I have been an official Peace Corps Volunteer (PCV) for 3 days now. The Swearing In ceremony was held at the U.S. Ambassador’s Residence in Kololo. It was such a happy occasion, with everyone looking fancy in their African fabrics, reunited with the entire Ugandan training staff, and celebrating our freedom from the overly-structured schedule we’ve been enduring for the past 10 weeks. We were served real juice and American hors d’oeuvres – luxury!
Lots of highs and lows in the past few weeks…
I had a teary goodbye with my homestay family, but then got to spend a few days with the whole group and see my friends who are in different regions. It was great to share stories and laughs and toasts again.
I also got my long-awaited site assignment: Naama Secondary School in Mityana District, about 70 km NW of Kampala. Unfortunately, I haven’t been able to settle in yet, due to housing issues and communication problems with my school.
I’ve been taken in by a fellow volunteer, Robin (probably one of the coolest ladies I know – this is her 3rd time in PC!!), whose site is about 10 km from mine. Another friend, Jenn, is also squatting here and it’s been lovely having their company and easing into village life together.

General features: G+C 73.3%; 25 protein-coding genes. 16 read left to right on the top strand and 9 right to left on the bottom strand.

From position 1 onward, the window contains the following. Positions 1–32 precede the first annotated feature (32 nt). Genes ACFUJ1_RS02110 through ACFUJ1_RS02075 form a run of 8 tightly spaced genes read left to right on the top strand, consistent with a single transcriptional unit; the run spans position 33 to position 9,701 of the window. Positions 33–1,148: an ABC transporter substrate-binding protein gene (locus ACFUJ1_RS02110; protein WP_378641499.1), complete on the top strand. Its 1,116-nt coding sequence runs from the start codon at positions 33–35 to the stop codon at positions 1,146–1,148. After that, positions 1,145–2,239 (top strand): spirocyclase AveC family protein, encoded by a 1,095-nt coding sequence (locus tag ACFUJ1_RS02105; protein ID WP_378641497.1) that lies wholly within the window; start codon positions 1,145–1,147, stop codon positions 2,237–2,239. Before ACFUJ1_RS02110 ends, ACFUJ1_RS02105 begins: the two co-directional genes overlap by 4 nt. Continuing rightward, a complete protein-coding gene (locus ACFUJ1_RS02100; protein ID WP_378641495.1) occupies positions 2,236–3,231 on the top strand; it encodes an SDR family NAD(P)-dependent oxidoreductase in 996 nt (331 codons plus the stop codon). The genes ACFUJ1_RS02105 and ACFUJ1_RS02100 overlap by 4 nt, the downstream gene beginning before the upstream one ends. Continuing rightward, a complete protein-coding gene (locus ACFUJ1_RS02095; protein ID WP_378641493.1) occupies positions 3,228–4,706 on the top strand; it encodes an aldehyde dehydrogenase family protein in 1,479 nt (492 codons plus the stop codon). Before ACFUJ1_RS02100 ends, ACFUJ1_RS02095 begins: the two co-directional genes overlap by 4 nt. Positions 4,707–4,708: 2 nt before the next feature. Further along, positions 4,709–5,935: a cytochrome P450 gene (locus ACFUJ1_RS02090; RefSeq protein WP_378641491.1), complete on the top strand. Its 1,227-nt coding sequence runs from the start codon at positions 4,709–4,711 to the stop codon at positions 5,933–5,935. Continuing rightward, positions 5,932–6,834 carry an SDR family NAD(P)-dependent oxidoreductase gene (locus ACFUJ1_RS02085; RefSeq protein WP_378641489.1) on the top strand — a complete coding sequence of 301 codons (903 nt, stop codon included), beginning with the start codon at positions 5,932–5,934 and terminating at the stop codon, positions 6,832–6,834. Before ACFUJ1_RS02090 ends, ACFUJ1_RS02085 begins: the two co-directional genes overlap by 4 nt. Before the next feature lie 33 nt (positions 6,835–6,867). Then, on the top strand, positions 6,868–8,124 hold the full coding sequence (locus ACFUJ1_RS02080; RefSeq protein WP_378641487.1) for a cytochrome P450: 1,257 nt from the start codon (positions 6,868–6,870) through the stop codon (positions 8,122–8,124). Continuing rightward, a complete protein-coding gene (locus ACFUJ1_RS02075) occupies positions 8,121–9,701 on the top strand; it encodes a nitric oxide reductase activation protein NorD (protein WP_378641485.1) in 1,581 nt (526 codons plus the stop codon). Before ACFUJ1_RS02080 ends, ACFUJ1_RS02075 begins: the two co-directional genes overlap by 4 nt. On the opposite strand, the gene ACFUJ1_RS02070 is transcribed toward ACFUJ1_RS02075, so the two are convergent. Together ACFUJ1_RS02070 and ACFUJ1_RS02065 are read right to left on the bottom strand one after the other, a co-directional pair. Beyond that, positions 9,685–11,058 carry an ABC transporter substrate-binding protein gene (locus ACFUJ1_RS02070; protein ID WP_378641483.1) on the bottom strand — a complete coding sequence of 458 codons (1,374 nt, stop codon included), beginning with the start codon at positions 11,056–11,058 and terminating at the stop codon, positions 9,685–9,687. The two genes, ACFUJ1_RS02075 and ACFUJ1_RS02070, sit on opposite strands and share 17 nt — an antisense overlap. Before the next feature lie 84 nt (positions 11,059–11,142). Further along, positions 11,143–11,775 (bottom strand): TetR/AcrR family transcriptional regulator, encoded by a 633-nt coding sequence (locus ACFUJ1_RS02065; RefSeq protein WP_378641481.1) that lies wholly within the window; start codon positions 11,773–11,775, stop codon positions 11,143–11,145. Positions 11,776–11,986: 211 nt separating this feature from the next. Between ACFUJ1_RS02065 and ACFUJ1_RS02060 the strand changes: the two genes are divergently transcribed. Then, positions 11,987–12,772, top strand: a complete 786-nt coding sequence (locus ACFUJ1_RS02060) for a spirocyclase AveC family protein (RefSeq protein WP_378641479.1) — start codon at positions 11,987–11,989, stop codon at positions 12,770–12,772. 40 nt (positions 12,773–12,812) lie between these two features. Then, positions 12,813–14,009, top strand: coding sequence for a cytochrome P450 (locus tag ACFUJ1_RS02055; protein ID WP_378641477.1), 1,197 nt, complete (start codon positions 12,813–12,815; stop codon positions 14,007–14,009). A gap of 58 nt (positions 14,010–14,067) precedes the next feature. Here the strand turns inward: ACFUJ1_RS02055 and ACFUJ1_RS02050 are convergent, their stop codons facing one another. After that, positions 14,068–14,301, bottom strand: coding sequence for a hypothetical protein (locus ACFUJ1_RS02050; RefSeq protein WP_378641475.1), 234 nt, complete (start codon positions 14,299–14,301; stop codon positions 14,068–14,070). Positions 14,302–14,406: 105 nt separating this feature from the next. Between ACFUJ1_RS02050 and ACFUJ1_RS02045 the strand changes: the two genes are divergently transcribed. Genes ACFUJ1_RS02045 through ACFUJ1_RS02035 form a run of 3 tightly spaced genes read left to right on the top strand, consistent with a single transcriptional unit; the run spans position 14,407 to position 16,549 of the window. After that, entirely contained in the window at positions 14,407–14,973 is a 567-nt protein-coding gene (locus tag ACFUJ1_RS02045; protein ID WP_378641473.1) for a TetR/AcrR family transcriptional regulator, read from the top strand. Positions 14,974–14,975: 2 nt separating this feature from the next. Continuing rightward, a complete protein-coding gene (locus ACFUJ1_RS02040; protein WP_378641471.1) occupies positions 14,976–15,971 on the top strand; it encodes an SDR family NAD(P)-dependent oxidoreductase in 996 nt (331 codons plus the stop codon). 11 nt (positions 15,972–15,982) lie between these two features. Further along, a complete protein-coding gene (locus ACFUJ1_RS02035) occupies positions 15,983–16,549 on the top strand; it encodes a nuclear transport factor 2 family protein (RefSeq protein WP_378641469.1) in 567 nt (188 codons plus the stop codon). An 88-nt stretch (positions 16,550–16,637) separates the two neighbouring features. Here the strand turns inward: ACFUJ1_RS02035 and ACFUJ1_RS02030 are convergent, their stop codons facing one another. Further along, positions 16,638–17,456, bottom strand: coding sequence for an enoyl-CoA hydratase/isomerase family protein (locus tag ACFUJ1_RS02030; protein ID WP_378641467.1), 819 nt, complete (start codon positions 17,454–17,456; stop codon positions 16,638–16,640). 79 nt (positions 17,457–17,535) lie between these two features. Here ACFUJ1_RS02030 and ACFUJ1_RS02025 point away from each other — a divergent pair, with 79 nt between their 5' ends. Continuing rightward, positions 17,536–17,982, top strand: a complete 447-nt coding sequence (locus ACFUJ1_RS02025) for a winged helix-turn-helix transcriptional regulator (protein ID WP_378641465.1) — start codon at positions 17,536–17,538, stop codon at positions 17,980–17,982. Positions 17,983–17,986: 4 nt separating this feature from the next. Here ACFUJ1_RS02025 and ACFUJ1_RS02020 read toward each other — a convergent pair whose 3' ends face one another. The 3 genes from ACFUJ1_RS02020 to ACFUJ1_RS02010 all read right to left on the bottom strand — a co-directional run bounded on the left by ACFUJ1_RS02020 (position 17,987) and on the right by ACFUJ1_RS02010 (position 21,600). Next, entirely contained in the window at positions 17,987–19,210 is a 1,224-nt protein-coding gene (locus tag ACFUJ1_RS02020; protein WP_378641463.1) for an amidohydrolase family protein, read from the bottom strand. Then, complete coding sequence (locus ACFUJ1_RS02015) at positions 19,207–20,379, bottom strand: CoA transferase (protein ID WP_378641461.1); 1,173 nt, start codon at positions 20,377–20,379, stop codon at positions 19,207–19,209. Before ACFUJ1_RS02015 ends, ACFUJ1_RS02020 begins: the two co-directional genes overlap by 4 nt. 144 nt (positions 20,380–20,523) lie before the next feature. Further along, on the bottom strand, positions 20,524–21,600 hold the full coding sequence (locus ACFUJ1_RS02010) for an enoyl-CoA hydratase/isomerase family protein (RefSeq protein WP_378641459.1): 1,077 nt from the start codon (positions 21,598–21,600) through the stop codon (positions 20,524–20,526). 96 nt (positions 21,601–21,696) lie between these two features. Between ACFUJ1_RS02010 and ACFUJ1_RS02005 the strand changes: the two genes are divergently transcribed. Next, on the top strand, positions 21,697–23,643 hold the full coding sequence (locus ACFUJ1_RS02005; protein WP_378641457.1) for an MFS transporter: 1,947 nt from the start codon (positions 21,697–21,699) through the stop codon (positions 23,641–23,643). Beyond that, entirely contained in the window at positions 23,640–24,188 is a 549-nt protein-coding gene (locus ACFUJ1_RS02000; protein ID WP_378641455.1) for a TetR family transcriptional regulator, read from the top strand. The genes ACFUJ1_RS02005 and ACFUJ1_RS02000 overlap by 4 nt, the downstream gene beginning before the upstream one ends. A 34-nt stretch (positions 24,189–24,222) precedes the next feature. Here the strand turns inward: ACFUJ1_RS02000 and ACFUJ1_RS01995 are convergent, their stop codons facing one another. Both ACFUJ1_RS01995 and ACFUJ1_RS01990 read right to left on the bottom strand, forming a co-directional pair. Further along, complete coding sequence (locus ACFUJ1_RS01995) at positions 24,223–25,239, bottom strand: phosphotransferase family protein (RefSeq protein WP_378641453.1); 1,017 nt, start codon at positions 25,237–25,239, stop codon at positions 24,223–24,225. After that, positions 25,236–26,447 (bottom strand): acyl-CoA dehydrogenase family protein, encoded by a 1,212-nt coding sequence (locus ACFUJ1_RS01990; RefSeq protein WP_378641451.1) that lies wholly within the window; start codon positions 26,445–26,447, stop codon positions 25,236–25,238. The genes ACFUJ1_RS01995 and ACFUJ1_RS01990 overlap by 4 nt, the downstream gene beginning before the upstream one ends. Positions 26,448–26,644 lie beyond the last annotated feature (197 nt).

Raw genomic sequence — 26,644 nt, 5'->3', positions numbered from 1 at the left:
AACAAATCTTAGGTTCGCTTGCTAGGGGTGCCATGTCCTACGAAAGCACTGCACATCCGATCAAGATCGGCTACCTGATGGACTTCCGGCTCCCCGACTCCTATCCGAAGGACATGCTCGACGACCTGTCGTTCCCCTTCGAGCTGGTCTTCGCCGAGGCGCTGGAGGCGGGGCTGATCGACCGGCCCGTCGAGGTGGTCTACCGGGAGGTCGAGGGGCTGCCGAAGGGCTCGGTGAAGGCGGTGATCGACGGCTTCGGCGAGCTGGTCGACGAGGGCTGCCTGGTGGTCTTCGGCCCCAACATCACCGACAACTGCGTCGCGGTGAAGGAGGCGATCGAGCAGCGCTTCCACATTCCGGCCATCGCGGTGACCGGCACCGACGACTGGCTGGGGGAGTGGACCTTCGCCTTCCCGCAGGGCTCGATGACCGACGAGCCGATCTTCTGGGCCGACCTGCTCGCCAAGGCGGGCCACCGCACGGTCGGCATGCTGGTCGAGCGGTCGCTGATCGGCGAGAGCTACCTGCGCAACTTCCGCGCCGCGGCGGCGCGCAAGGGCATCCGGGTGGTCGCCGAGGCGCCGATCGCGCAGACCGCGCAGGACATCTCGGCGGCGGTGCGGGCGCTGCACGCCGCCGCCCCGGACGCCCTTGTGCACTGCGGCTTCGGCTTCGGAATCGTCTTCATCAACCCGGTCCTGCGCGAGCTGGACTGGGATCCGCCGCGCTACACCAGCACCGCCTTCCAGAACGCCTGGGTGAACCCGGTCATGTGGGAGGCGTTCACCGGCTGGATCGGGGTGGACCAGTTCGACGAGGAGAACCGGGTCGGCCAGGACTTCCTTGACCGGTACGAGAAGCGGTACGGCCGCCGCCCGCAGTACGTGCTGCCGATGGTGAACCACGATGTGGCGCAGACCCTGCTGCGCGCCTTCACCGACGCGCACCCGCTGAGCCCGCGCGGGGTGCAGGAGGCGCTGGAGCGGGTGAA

The pace of our days is nice. We read and have tea, walk to the market for mangos, do a bit of cleaning and washing… But the best part is watching the incredible sunset; the house is isolated and quiet, on top of a hill facing due west.
More good news: the school term doesn’t start until February so there’s a little time to get some housing things sorted before I start teaching. The calls begin Monday!
Something good always comes of the bad, and I am convinced now more than ever that everything happens for a reason. I count my blessings everyday, that I have the most selfless friends, the support of such a well-connected organisation, staffed by the best of this beautiful country.
I’m putting my address into Contact Info and I will update it if it changes. Please write to me – I miss you!
: ) Tay
A good harvest does not grow with ease;
the more diligent the farmer, the more bountiful the crop.